It is common ground that respondent 1 company, though under, a single management, has two premises called the Kasimode terminal and the Royapuram terminal which are treated as 'factory' within the meaning of the Factories Act, 1948, while the head office or territory office does not come under the Factories Act, and it could be more properly treated as a commercial establishment 'as defined in Section 2(3) of the Act. The petitioner's contract with the company was marked before the Assistant Commissioner, as Ex. A1, and I was given an opportunity of perusing it. Under the contract, the petitioner was required to visit Kasimode and Royapuram terminals and the territory office daily, starting from the Kasimode terminal at 9 a.m. and devote adequate time to each of these places

to give adequate time to each of these places, to give adequate and necessary medical attention to all members of the staff requiring attention.

He has also got to 'attend to accident oases occurring while present at the terminals.' In other cases of accidents it might be necessary for the petitioner to visit the injured persons either at the hospital or at their home for investigation and report. In such oases he would be given visiting fee. There is also a clause that, if, for any reason, the petitioner could not attend the territory office or terminals for any period, such as during illness, absence from Madras, etc., the petitioner should arrange for a qualified doctor to attend in his place. There is a separate fee for Kasimode, Royapuram and the territory office amounting to Rs. 350 in all. Subsequently this was increased. The petitioner was also required to examine candidates for employment in the territory office or terminals with a lee of Rs. 5 per candidate, payable by the candidate himself. There is a final clause that under the agreement the petitioner would not be considered as an employee of the company and that the fees stated above will cover all the services rendered by him. He was not entitled to any other remuneration or benefits, such as company's annuity and Insurance plan. The agreement concluded with a clause that the agreement was terminable with two months' notice at the instance of either party.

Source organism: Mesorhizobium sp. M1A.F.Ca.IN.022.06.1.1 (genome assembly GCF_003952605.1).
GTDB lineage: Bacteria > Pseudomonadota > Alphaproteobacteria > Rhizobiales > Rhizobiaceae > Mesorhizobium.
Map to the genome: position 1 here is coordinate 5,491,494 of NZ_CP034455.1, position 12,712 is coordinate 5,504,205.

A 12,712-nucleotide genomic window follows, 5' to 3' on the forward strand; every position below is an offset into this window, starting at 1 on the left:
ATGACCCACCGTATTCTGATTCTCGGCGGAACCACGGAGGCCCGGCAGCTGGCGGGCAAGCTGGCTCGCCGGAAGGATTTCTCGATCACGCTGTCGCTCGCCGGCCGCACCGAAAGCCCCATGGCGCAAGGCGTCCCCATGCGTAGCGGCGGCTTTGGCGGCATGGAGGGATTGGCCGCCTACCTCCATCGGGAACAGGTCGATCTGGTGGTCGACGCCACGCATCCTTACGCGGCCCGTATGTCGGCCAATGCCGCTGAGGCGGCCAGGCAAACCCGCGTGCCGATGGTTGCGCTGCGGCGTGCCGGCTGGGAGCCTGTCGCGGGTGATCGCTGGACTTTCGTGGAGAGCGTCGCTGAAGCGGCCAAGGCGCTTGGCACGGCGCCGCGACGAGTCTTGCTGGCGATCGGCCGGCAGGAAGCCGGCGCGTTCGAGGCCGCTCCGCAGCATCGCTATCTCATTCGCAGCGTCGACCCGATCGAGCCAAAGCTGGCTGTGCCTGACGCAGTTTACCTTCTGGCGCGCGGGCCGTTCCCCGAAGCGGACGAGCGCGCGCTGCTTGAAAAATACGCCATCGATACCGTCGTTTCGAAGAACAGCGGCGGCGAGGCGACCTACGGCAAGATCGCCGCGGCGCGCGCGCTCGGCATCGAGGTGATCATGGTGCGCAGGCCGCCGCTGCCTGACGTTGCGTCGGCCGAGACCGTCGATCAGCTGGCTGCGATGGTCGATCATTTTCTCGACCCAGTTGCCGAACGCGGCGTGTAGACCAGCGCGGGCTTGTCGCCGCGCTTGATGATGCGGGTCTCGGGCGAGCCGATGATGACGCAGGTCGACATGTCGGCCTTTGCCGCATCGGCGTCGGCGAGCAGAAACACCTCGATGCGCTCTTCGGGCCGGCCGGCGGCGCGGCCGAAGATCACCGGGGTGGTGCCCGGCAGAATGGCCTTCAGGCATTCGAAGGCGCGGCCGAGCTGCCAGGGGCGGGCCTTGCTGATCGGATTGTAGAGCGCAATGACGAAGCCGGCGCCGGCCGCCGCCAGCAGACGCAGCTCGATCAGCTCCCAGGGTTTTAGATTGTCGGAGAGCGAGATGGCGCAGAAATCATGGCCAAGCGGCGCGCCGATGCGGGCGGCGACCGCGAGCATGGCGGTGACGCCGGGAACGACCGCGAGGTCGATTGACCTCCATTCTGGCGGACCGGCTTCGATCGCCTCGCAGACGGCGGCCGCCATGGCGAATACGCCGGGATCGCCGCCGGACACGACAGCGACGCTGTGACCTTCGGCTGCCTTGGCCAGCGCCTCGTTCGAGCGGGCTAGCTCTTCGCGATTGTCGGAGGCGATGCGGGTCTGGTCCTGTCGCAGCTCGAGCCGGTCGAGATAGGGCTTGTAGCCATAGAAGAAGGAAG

4. An examination of the above contract shows clearly that the petitioner was engaged as a medical officer for attending on the employees of the company in its three establishments, dally, at a prescribed time, and for which he was paid a fee in the shape of a retainer. With the passage of time some additional duties were given to him but they were all duties connected with the work of a consulting medical officer for which he was engaged on the above contract. The important thing to notice is that he could, at his discretion, engage another medical officer to attend to the same duties in his absence. This is a clear pointer to his status being more than of a consulting physician who was being paid a retainer fee, rather than that of a paid employee.

5. The further and more important question is whether the petitioner falls within the definition of 'person employed' in Section 2(12). So far as the factory portion of the establishment is concerned, he would be a 'person employed,' if he is a member of the clerical staff under Section 2(12)(ii). The petitioner is admittedly not one. In the case of the head office, which, as mentioned above, should be viewed as a commercial establishment, to satisfy the test in Section 2(12)(iii), the petitioner should be a person wholly or principally employed in connexion with the business of the establishment. The business of this establishment has been explained by respondent 1 as import, storage and distribution of petroleum products and this is not controverted. Now the question is whether the person who is engaged as a medical officer to attend to the health needs of the employees of a commercial establishment under a contract with a retainer fee, can be described as a person wholly or principally employed in, connexion with the business of the establishment. The word 'wholly' appears to indicate that the entire scope of the duties of his employment was in connexion with the business. The word 'principally' would imply that the principal scope of his employment with the concern was in connexion with the business of the establishment, even if he has some other less important duties. This takes us to the consideration of the question as to what is meant by 'employment in connexion with the business.'